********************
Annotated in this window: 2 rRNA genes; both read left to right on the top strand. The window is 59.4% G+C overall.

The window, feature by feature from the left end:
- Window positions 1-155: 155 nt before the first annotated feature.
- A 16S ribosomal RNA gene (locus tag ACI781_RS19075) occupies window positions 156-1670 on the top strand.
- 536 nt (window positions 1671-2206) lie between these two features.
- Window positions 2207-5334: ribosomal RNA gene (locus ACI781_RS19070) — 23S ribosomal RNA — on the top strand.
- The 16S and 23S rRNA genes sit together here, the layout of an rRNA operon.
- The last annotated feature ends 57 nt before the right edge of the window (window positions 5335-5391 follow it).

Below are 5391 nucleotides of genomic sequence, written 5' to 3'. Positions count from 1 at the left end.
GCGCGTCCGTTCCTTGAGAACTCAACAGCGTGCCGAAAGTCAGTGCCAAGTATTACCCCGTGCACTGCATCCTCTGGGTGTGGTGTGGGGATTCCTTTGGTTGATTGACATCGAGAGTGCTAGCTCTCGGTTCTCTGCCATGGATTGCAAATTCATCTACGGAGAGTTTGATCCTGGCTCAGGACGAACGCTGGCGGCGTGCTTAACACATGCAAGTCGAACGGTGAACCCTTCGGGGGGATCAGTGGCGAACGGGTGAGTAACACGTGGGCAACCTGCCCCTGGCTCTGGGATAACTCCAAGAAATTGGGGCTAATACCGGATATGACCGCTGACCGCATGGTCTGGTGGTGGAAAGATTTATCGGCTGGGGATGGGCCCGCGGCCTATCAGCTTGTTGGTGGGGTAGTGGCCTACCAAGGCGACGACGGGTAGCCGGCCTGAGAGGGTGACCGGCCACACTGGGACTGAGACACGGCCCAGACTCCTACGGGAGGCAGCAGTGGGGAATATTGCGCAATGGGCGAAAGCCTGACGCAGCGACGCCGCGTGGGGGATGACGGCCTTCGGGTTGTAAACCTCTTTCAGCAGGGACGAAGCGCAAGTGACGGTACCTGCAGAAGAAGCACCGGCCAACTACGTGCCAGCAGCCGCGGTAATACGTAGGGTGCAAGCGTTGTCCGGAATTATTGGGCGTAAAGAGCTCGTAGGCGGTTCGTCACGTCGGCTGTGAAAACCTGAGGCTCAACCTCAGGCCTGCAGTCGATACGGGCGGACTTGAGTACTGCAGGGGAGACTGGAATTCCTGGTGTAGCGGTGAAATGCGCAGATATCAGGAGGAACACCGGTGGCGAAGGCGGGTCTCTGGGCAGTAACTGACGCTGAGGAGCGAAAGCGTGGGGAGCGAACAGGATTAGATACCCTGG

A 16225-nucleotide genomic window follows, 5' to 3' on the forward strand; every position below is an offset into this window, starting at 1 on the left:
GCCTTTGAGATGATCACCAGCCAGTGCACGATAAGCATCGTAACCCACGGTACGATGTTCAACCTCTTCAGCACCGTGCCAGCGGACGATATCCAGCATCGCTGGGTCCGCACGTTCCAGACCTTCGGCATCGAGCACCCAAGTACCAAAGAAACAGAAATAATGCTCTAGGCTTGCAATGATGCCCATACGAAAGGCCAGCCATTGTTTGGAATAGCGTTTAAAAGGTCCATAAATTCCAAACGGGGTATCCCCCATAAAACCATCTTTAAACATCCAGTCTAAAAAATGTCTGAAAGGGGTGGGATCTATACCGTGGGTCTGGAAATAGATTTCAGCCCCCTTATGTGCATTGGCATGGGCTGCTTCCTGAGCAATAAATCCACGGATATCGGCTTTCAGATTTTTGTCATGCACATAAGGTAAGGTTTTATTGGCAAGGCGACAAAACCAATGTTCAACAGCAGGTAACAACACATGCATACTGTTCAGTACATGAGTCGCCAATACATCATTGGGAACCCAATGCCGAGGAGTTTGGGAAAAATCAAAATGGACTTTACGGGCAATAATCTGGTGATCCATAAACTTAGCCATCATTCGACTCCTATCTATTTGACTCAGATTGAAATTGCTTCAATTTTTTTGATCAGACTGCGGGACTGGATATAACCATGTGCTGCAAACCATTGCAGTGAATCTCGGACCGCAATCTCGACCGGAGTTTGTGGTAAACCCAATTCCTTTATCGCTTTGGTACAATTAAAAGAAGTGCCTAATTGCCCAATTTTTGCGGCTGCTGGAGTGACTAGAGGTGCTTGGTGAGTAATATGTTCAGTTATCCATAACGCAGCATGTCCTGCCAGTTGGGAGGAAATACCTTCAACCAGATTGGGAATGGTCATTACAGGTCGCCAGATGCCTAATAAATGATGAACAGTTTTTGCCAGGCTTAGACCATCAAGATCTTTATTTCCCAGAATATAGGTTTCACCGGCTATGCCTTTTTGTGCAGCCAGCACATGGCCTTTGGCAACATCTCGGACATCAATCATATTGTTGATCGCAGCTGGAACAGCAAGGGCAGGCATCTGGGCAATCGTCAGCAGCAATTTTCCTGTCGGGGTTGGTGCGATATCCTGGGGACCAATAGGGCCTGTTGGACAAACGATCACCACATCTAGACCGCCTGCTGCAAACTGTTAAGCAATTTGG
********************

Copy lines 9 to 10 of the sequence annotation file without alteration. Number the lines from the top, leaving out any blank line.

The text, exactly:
Below are 5391 nucleotides of genomic sequence, written 5' to 3'. Positions count from 1 at the left end.
GCGCGTCCGTTCCTTGAGAACTCAACAGCGTGCCGAAAGTCAGTGCCAAGTATTACCCCGTGCACTGCATCCTCTGGGTGTGGTGTGGGGATTCCTTTGGTTGATTGACATCGAGAGTGCTAGCTCTCGGTTCTCTGCCATGGATTGCAAATTCATCTACGGAGAGTTTGATCCTGGCTCAGGACGAACGCTGGCGGCGTGCTTAACACATGCAAGTCGAACGGTGAACCCTTCGGGGGGATCAGTGGCGAACGGGTGAGTAACACGTGGGCAACCTGCCCCTGGCTCTGGGATAACTCCAAGAAATTGGGGCTAATACCGGATATGACCGCTGACCGCATGGTCTGGTGGTGGAAAGATTTATCGGCTGGGGATGGGCCCGCGGCCTATCAGCTTGTTGGTGGGGTAGTGGCCTACCAAGGCGACGACGGGTAGCCGGCCTGAGAGGGTGACCGGCCACACTGGGACTGAGACACGGCCCAGACTCCTACGGGAGGCAGCAGTGGGGAATATTGCGCAATGGGCGAAAGCCTGACGCAGCGACGCCGCGTGGGGGATGACGGCCTTCGGGTTGTAAACCTCTTTCAGCAGGGACGAAGCGCAAGTGACGGTACCTGCAGAAGAAGCACCGGCCAACTACGTGCCAGCAGCCGCGGTAATACGTAGGGTGCAAGCGTTGTCCGGAATTATTGGGCGTAAAGAGCTCGTAGGCGGTTCGTCACGTCGGCTGTGAAAACCTGAGGCTCAACCTCAGGCCTGCAGTCGATACGGGCGGACTTGAGTACTGCAGGGGAGACTGGAATTCCTGGTGTAGCGGTGAAATGCGCAGATATCAGGAGGAACACCGGTGGCGAAGGCGGGTCTCTGGGCAGTAACTGACGCTGAGGAGCGAAAGCGTGGGGAGCGAACAGGATTAGATACCCTGG